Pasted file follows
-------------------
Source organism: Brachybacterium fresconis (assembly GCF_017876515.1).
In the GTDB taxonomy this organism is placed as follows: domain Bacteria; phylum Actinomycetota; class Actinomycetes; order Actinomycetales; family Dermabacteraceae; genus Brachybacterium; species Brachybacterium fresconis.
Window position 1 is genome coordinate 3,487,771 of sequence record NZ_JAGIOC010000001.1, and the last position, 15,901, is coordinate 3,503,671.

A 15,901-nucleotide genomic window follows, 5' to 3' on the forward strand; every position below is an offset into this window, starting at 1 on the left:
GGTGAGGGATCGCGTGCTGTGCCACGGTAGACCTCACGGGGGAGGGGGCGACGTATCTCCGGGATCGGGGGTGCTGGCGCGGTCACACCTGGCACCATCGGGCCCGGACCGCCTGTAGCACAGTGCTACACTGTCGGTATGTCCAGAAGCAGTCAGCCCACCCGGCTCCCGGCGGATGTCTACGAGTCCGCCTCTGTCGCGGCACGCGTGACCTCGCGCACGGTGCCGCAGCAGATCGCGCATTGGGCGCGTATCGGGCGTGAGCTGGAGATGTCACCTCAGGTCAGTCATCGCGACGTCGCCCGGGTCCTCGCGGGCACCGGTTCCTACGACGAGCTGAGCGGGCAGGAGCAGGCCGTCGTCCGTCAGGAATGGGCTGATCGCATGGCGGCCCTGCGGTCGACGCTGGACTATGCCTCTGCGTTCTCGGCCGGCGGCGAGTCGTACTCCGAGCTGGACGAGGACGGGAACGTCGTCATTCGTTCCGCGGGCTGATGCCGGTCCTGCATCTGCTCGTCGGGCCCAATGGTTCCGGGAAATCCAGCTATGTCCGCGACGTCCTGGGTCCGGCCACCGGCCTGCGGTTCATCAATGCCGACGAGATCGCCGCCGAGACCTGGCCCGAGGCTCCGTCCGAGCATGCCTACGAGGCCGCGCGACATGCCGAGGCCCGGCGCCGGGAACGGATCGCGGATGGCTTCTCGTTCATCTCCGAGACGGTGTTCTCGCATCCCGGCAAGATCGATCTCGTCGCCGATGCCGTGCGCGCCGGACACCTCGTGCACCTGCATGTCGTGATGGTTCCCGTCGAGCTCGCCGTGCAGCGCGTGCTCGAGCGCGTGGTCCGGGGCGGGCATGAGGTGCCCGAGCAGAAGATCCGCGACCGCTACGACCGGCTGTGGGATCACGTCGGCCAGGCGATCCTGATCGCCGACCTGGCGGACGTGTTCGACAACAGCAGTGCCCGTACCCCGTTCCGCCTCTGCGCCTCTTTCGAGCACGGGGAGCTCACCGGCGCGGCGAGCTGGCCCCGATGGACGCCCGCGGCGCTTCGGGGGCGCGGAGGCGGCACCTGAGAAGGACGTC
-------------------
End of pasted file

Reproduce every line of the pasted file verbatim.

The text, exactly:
Source organism: Brachybacterium fresconis (assembly GCF_017876515.1).
In the GTDB taxonomy this organism is placed as follows: domain Bacteria; phylum Actinomycetota; class Actinomycetes; order Actinomycetales; family Dermabacteraceae; genus Brachybacterium; species Brachybacterium fresconis.
Window position 1 is genome coordinate 3,487,771 of sequence record NZ_JAGIOC010000001.1, and the last position, 15,901, is coordinate 3,503,671.

A 15,901-nucleotide genomic window follows, 5' to 3' on the forward strand; every position below is an offset into this window, starting at 1 on the left:
GGTGAGGGATCGCGTGCTGTGCCACGGTAGACCTCACGGGGGAGGGGGCGACGTATCTCCGGGATCGGGGGTGCTGGCGCGGTCACACCTGGCACCATCGGGCCCGGACCGCCTGTAGCACAGTGCTACACTGTCGGTATGTCCAGAAGCAGTCAGCCCACCCGGCTCCCGGCGGATGTCTACGAGTCCGCCTCTGTCGCGGCACGCGTGACCTCGCGCACGGTGCCGCAGCAGATCGCGCATTGGGCGCGTATCGGGCGTGAGCTGGAGATGTCACCTCAGGTCAGTCATCGCGACGTCGCCCGGGTCCTCGCGGGCACCGGTTCCTACGACGAGCTGAGCGGGCAGGAGCAGGCCGTCGTCCGTCAGGAATGGGCTGATCGCATGGCGGCCCTGCGGTCGACGCTGGACTATGCCTCTGCGTTCTCGGCCGGCGGCGAGTCGTACTCCGAGCTGGACGAGGACGGGAACGTCGTCATTCGTTCCGCGGGCTGATGCCGGTCCTGCATCTGCTCGTCGGGCCCAATGGTTCCGGGAAATCCAGCTATGTCCGCGACGTCCTGGGTCCGGCCACCGGCCTGCGGTTCATCAATGCCGACGAGATCGCCGCCGAGACCTGGCCCGAGGCTCCGTCCGAGCATGCCTACGAGGCCGCGCGACATGCCGAGGCCCGGCGCCGGGAACGGATCGCGGATGGCTTCTCGTTCATCTCCGAGACGGTGTTCTCGCATCCCGGCAAGATCGATCTCGTCGCCGATGCCGTGCGCGCCGGACACCTCGTGCACCTGCATGTCGTGATGGTTCCCGTCGAGCTCGCCGTGCAGCGCGTGCTCGAGCGCGTGGTCCGGGGCGGGCATGAGGTGCCCGAGCAGAAGATCCGCGACCGCTACGACCGGCTGTGGGATCACGTCGGCCAGGCGATCCTGATCGCCGACCTGGCGGACGTGTTCGACAACAGCAGTGCCCGTACCCCGTTCCGCCTCTGCGCCTCTTTCGAGCACGGGGAGCTCACCGGCGCGGCGAGCTGGCCCCGATGGACGCCCGCGGCGCTTCGGGGGCGCGGAGGCGGCACCTGAGAAGGACGTC